District 3 - Councilmember Kristin Coleman-Nicholl
“Sandy City continued to grow geographically in 2015. 439 parcels, including 395 homes, were added to the city. Of those 439 parcels, 223 were added through the traditional annexation petition process, while 216 were added as a result of the November election. Notably, all of these parcels annexed through the petition process were in District 3. I believe more people will choose to annex into Sandy in 2016.
“We have also significantly modernized our Animal Services Department by moving to a no-kill model. The program not only significantly reduces unnecessary animal deaths, but will also reduce animal-related nuisances by better controlling feral populations. We also eliminated the use of the gas chamber when euthanasia is required for mortally injured, terminally ill, dangerous or wild animals.
“Sandy City will continue to provide high quality services such as police, fire, local street maintenance, utilities, and parks and recreation programs--all with one of the lowest property tax rates in Salt Lake County. We can also expect construction to continue on several projects in the Cairns District around City Hall, which will add new residential, commercial, and office opportunities to the city,” Nicholl said.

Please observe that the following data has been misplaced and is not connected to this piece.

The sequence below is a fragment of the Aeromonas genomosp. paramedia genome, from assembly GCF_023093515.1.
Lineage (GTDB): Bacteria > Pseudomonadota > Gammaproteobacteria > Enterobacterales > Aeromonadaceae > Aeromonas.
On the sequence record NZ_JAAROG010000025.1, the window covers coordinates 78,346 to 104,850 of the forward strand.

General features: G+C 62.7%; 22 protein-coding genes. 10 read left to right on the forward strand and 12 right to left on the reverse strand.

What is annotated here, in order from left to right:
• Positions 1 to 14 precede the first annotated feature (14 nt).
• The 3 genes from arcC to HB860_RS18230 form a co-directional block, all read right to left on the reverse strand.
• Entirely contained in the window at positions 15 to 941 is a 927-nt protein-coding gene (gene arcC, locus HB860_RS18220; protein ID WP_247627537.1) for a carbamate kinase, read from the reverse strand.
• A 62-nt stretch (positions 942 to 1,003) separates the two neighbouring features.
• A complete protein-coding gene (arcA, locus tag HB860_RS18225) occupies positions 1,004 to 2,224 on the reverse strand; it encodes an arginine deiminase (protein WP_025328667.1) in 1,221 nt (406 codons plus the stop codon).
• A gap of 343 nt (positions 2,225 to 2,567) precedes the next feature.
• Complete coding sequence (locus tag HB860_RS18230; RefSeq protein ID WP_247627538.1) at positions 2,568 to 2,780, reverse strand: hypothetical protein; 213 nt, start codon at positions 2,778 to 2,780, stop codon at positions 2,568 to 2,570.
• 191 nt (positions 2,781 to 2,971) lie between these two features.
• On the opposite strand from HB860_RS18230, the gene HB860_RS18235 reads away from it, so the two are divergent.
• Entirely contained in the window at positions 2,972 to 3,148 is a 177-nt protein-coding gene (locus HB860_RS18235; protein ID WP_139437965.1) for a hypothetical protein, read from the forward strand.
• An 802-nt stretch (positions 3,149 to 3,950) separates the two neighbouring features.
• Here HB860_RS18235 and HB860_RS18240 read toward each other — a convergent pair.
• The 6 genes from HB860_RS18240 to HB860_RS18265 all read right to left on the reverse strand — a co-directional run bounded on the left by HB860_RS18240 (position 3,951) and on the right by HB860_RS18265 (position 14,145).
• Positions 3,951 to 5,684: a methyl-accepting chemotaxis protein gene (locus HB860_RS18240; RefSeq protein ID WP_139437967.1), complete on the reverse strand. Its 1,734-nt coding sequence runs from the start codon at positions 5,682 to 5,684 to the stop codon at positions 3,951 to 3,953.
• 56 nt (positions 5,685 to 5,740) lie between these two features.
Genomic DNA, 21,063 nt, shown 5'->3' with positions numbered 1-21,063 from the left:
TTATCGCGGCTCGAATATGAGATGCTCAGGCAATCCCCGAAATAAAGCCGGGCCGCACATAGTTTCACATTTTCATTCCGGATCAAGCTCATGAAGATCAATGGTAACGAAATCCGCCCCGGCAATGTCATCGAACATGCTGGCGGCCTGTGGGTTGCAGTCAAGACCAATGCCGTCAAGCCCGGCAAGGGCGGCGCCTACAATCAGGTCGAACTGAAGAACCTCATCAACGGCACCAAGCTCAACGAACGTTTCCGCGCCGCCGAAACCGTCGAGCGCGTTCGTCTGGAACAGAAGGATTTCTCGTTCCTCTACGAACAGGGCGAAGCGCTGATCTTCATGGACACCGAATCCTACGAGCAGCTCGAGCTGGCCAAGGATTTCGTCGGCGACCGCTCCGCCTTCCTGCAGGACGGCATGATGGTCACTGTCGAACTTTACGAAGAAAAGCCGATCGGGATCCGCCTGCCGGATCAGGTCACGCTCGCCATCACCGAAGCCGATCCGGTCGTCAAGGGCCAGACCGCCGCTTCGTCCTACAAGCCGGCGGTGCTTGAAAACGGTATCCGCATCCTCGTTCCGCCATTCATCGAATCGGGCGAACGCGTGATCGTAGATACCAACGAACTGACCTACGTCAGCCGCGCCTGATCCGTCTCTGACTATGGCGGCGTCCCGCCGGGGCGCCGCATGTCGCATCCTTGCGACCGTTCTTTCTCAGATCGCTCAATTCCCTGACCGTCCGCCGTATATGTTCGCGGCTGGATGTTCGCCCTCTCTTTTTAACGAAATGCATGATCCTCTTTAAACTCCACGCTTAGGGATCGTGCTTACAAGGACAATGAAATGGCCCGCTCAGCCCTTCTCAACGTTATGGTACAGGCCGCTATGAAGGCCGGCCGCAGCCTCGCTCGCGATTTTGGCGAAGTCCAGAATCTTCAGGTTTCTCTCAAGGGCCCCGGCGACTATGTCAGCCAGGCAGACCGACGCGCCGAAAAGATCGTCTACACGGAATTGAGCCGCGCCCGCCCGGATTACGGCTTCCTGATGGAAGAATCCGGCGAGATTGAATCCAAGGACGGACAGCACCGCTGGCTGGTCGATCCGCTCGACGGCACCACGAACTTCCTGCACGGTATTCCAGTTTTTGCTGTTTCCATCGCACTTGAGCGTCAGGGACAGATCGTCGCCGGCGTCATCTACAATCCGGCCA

District 4 - Councilmember Chris McCandless
“To the Sandy residents who recently voted for me, thank you for your confidence! Through surveys, comments, and conversations I’ve had with citizens, I believe I understand what they want and expect from their city: to continue to keep our tax rates lower without compromising our quality of life. That “quality of life” includes police and fire protection; parks, trails and access to various recreational amenities; after school programming; elderly care; and affordable, family friendly activities.
“The city council needs to stay focused on our revenue stream, which changes constantly in response to our local businesses, especially the large retail outlets and the automobile dealerships along our freeway corridor. We need to support their efforts to keep their businesses vibrant.
“We need to find new sources of revenue to pay for aging roads.
“And finally, we need to identify and help those who are truly in need. We are seeing more homeless and more residents who are struggling to find housing, especially single parents. There seems to be more addiction problems with pornography and illicit drugs, both of which ruin lives and can become a cancer that lasts for generations. Our challenge in the forthcoming years will be to identify how we as a community can better serve them and help them become productive citizens in our community,” McCandless said.